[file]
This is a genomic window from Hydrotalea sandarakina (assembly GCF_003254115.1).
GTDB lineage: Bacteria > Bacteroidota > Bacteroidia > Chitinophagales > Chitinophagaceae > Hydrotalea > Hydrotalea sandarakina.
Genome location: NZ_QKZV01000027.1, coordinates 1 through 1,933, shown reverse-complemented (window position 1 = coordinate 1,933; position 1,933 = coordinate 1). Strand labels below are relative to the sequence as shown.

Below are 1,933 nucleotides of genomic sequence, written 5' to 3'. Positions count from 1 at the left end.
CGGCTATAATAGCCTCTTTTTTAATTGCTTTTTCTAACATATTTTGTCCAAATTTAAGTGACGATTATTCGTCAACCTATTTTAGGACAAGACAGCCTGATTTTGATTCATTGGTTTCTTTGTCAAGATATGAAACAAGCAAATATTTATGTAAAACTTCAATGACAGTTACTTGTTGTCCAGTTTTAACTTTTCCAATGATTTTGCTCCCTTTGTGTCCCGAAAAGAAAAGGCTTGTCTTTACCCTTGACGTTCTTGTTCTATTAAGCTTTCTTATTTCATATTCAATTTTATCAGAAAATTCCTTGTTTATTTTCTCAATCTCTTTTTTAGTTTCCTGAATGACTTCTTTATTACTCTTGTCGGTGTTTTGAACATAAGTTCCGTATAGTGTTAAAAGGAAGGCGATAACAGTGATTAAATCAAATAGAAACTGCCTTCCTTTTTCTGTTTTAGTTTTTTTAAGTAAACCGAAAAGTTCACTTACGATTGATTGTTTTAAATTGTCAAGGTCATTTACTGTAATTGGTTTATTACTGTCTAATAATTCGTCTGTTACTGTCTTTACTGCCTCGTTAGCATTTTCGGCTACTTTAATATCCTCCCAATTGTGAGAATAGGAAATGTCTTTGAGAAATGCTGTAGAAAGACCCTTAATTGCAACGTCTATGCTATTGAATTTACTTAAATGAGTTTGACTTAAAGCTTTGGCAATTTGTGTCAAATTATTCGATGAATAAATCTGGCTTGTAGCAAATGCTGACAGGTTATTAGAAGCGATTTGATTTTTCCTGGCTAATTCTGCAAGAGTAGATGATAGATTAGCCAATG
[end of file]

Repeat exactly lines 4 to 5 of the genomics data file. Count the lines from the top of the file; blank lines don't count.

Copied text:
Below are 1,933 nucleotides of genomic sequence, written 5' to 3'. Positions count from 1 at the left end.
CGGCTATAATAGCCTCTTTTTTAATTGCTTTTTCTAACATATTTTGTCCAAATTTAAGTGACGATTATTCGTCAACCTATTTTAGGACAAGACAGCCTGATTTTGATTCATTGGTTTCTTTGTCAAGATATGAAACAAGCAAATATTTATGTAAAACTTCAATGACAGTTACTTGTTGTCCAGTTTTAACTTTTCCAATGATTTTGCTCCCTTTGTGTCCCGAAAAGAAAAGGCTTGTCTTTACCCTTGACGTTCTTGTTCTATTAAGCTTTCTTATTTCATATTCAATTTTATCAGAAAATTCCTTGTTTATTTTCTCAATCTCTTTTTTAGTTTCCTGAATGACTTCTTTATTACTCTTGTCGGTGTTTTGAACATAAGTTCCGTATAGTGTTAAAAGGAAGGCGATAACAGTGATTAAATCAAATAGAAACTGCCTTCCTTTTTCTGTTTTAGTTTTTTTAAGTAAACCGAAAAGTTCACTTACGATTGATTGTTTTAAATTGTCAAGGTCATTTACTGTAATTGGTTTATTACTGTCTAATAATTCGTCTGTTACTGTCTTTACTGCCTCGTTAGCATTTTCGGCTACTTTAATATCCTCCCAATTGTGAGAATAGGAAATGTCTTTGAGAAATGCTGTAGAAAGACCCTTAATTGCAACGTCTATGCTATTGAATTTACTTAAATGAGTTTGACTTAAAGCTTTGGCAATTTGTGTCAAATTATTCGATGAATAAATCTGGCTTGTAGCAAATGCTGACAGGTTATTAGAAGCGATTTGATTTTTCCTGGCTAATTCTGCAAGAGTAGATGATAGATTAGCCAATG